We buy our veggies and fruit from the Central Market because the freshness of the produce there exceeds the supermarkets by 5X and US prices by 10X.
Perhaps you missed this line - - "no signs of violence"?
Obviously you missed the sarcasm. And it's 'Old-Biscuit'
Violence is everywhere. Some places worst than others.
The great thing is everyone has choices. I have been to Mexico many times.......use to go bird hunting (quail/dove) down in the Milo & Sesame Seed fields for years.
I choose NOT to go anymore.....the violence has gotten to the extreme and unfortunately is NOT confined to drug cartel/criminals....just like it has done in the US.
I choose NOT to place myself & loved ones in that environment there or here either. I also choose NOT to place myself in a situation just because of being a gringo to have to pay bribes or be threatened. At least here in the US I have options available to me that I must forfeit when I cross the border.
Where others travel is their choice.....and great. I'm glad that people have the ability to make a choice.
To do so with one's eyes closed or their head in the sand thinking "It won't/can't happen to me" is stupid.
Be informed, choice wisely, do what is comfortable........and if it isn't.....GET OUT.
No one has ever suggested that anyone who does not choose to go to Mexico should change their opinion. You choose not to go - don't go.
The point of my original post and so many other posts on this forum has to do with how ridiculous so much of what we see/hear/read in the news can be. It also has to do with what any of this cartel craziness has to do with tourists. It also has to do with are there really any statistics that indicate that - other than the cartels - there is more crime or violence in MX than in the US - NOTE - I said other than the cartels.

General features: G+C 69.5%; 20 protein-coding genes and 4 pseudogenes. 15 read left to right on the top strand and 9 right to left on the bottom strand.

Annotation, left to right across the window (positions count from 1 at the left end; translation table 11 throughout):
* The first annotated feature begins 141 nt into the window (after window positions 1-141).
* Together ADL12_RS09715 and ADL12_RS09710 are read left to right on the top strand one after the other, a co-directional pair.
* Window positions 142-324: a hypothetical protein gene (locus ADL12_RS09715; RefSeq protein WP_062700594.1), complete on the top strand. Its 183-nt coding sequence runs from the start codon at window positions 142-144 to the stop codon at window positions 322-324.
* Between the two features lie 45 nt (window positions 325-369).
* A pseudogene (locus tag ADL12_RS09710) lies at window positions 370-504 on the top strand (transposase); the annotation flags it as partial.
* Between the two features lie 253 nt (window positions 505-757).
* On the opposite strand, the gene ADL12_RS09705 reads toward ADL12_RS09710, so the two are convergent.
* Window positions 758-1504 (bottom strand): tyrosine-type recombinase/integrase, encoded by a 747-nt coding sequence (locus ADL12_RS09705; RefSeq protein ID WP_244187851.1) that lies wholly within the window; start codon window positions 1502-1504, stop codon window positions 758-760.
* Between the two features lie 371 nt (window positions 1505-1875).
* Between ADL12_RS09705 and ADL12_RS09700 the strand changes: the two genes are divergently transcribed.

I have read the stories about how someone got hassled by police - many of them for many years. In 40 years of travel in Mexico I have never been hassled by police - never - not ever. But I have been hassled by police in the US. I know it is certainly possible to be hassled by police in MX but I never have - nor can I recall ever meeting anyone who was actually hassled by police.
I have never witnessed, encountered, experienced, crime of any kind in MX. I know it happens as it does everywhere.
So it bothers me that we read these headlines and these reports which have nothing to do with tourists or RVers yet they are reported on this RV forum about Mexico because they happen in Mexico.
So, since many choose not to go places because they feel the risks are unacceptable, why does their list of places not to go not include places like California, New York, Florida, Washington,DC - where the risks could be just as great or greater than in Mexico. Keep in mind that it is still a well known fact that almost all the crime and violence and killings and so on - in Mexico - are cartel people doing bad things to other cartel people - not to ordinary citizens. In LA a guy walks into a beauty salon and klls 7 people. In Denver a guy walks into an IHOP and kills a bunch of people. These stories and a great many more happen all over the US everyday. My head is not in the sand - it is quite clear and quite focused on the facts. I do not allow the fear mongering sensationalism of the so-called "media" (idiots) cause me to suspend my life and keep me from doing things I enjoy.
So if you do not enjoy going to Mexico no one would ever suggest that you should. But please - to all of those who feel such a great need to come on this forum and spread stories which are either not true - rumor - gossip - speculation - hearsay - or whatever - please provide factual supportable information and specifically let us all know where these facts can be found. The rest of much of what we hear is just nonesense.
Right, I just saw it on local news here in Monterrey. Dates back to pre-hispanic era. There is still lots of speculation from the 50s PRI era when many disappeard to a guerilla group that existed during that time. Who knows, we humans like to modify history to make it fit an agenda. Time will tell.